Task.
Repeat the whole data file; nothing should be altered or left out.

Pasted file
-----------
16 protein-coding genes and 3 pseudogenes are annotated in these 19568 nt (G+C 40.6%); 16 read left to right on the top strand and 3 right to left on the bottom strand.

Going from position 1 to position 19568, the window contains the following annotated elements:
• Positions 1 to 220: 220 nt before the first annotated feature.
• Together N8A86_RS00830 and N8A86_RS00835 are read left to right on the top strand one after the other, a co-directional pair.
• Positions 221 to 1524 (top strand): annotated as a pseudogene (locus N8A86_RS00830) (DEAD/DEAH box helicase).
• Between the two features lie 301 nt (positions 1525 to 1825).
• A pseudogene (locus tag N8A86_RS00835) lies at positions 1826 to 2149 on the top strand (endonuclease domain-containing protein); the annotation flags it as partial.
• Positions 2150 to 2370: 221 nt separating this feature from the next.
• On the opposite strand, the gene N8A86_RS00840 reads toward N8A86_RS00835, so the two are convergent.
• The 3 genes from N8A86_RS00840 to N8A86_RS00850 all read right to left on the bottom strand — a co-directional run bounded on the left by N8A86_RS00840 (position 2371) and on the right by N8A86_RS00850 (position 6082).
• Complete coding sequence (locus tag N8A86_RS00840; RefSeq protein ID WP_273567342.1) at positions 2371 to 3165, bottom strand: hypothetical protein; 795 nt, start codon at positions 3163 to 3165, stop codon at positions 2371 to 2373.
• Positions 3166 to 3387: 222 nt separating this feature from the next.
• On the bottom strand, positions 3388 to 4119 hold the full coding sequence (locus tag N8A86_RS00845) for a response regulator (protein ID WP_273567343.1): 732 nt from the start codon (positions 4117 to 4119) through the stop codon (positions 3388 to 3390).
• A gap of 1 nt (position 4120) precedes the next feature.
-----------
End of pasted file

16 protein-coding genes and 3 pseudogenes are annotated in these 19568 nt (G+C 40.6%); 16 read left to right on the top strand and 3 right to left on the bottom strand.

Going from position 1 to position 19568, the window contains the following annotated elements:
• Positions 1 to 220: 220 nt before the first annotated feature.
• Together N8A86_RS00830 and N8A86_RS00835 are read left to right on the top strand one after the other, a co-directional pair.
• Positions 221 to 1524 (top strand): annotated as a pseudogene (locus N8A86_RS00830) (DEAD/DEAH box helicase).
• Between the two features lie 301 nt (positions 1525 to 1825).
• A pseudogene (locus tag N8A86_RS00835) lies at positions 1826 to 2149 on the top strand (endonuclease domain-containing protein); the annotation flags it as partial.
• Positions 2150 to 2370: 221 nt separating this feature from the next.
• On the opposite strand, the gene N8A86_RS00840 reads toward N8A86_RS00835, so the two are convergent.
• The 3 genes from N8A86_RS00840 to N8A86_RS00850 all read right to left on the bottom strand — a co-directional run bounded on the left by N8A86_RS00840 (position 2371) and on the right by N8A86_RS00850 (position 6082).
• Complete coding sequence (locus tag N8A86_RS00840; RefSeq protein ID WP_273567342.1) at positions 2371 to 3165, bottom strand: hypothetical protein; 795 nt, start codon at positions 3163 to 3165, stop codon at positions 2371 to 2373.
• Positions 3166 to 3387: 222 nt separating this feature from the next.
• On the bottom strand, positions 3388 to 4119 hold the full coding sequence (locus tag N8A86_RS00845) for a response regulator (protein ID WP_273567343.1): 732 nt from the start codon (positions 4117 to 4119) through the stop codon (positions 3388 to 3390).
• A gap of 1 nt (position 4120) precedes the next feature.